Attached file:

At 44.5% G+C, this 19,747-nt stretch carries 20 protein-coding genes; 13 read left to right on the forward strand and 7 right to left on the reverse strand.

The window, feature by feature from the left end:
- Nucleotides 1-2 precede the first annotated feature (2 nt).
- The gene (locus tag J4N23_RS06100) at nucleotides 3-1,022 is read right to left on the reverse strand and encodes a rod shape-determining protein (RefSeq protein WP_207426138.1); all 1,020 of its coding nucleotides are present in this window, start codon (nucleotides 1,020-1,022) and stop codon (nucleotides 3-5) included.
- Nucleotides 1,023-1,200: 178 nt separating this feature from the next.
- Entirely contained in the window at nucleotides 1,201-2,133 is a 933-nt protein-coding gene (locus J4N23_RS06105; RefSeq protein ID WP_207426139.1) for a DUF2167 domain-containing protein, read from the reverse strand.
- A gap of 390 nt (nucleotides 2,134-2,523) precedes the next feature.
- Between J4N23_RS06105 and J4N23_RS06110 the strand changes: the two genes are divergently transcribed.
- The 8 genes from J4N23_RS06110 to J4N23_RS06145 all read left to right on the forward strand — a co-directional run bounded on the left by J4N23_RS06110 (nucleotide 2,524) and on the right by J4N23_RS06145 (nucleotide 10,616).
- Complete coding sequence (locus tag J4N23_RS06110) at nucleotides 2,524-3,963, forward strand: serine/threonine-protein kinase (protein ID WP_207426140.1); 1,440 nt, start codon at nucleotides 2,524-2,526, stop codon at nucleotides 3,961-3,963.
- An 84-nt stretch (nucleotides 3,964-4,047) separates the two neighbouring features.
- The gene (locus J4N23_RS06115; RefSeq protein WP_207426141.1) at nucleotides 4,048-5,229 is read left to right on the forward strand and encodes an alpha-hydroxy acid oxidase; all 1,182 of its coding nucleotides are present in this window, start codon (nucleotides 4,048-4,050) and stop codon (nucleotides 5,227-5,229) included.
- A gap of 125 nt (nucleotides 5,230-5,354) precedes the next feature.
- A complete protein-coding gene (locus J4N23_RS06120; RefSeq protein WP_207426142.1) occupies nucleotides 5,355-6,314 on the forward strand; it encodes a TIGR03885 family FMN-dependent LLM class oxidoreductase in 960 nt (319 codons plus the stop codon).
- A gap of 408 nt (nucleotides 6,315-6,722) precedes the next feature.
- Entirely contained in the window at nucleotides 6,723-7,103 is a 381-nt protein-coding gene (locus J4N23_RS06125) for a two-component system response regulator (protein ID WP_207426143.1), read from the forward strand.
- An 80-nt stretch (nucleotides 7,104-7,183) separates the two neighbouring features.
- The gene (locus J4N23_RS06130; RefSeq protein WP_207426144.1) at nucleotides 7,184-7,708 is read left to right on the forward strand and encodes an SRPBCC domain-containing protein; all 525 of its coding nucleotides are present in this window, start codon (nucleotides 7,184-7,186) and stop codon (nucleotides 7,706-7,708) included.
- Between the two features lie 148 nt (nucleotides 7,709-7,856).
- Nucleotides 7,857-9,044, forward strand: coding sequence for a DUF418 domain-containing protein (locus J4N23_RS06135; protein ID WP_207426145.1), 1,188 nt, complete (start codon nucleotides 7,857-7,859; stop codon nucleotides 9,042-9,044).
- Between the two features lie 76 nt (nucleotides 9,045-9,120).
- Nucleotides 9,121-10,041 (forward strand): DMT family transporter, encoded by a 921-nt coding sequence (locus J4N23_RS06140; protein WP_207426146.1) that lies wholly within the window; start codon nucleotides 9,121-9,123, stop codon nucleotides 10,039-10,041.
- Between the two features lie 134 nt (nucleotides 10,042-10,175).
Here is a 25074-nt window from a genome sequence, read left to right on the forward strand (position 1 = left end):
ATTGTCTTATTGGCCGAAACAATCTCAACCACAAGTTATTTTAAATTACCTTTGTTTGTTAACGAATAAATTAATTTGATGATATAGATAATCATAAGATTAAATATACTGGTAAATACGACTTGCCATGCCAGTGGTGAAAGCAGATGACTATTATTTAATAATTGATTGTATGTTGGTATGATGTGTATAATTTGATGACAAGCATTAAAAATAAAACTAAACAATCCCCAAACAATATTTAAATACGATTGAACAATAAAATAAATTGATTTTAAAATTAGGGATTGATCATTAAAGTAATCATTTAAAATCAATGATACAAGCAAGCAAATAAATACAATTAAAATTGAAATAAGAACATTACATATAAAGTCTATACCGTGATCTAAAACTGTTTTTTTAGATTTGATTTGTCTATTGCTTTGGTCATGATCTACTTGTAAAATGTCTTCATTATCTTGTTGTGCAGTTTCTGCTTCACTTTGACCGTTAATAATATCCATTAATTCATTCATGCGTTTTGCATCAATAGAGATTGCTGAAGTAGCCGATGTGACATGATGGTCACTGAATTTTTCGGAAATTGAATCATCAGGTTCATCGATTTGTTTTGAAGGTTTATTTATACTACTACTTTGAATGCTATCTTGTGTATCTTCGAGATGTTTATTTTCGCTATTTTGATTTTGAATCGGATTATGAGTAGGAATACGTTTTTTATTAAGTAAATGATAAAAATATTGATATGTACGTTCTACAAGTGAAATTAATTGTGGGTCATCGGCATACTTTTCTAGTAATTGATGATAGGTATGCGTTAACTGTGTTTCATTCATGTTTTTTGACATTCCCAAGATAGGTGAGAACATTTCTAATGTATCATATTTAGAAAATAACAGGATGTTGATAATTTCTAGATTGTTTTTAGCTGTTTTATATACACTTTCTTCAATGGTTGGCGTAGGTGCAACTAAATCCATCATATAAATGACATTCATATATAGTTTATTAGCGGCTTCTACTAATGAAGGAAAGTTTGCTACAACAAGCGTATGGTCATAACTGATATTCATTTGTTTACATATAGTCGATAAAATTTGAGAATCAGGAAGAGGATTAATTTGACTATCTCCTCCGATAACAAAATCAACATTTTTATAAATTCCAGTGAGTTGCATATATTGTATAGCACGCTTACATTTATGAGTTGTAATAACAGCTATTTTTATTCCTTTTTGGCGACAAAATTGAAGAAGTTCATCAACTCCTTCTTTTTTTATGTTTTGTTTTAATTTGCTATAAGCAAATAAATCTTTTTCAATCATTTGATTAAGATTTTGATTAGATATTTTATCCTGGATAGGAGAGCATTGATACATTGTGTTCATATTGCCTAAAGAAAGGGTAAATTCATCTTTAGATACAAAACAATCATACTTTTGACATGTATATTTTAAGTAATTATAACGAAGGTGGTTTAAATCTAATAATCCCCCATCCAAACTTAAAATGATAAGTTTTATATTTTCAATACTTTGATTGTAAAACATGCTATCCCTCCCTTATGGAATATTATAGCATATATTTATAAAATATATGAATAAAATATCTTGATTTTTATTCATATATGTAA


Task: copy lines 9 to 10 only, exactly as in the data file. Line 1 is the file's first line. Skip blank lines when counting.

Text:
- The 8 genes from J4N23_RS06110 to J4N23_RS06145 all read left to right on the forward strand — a co-directional run bounded on the left by J4N23_RS06110 (nucleotide 2,524) and on the right by J4N23_RS06145 (nucleotide 10,616).
- Complete coding sequence (locus tag J4N23_RS06110) at nucleotides 2,524-3,963, forward strand: serine/threonine-protein kinase (protein ID WP_207426140.1); 1,440 nt, start codon at nucleotides 2,524-2,526, stop codon at nucleotides 3,961-3,963.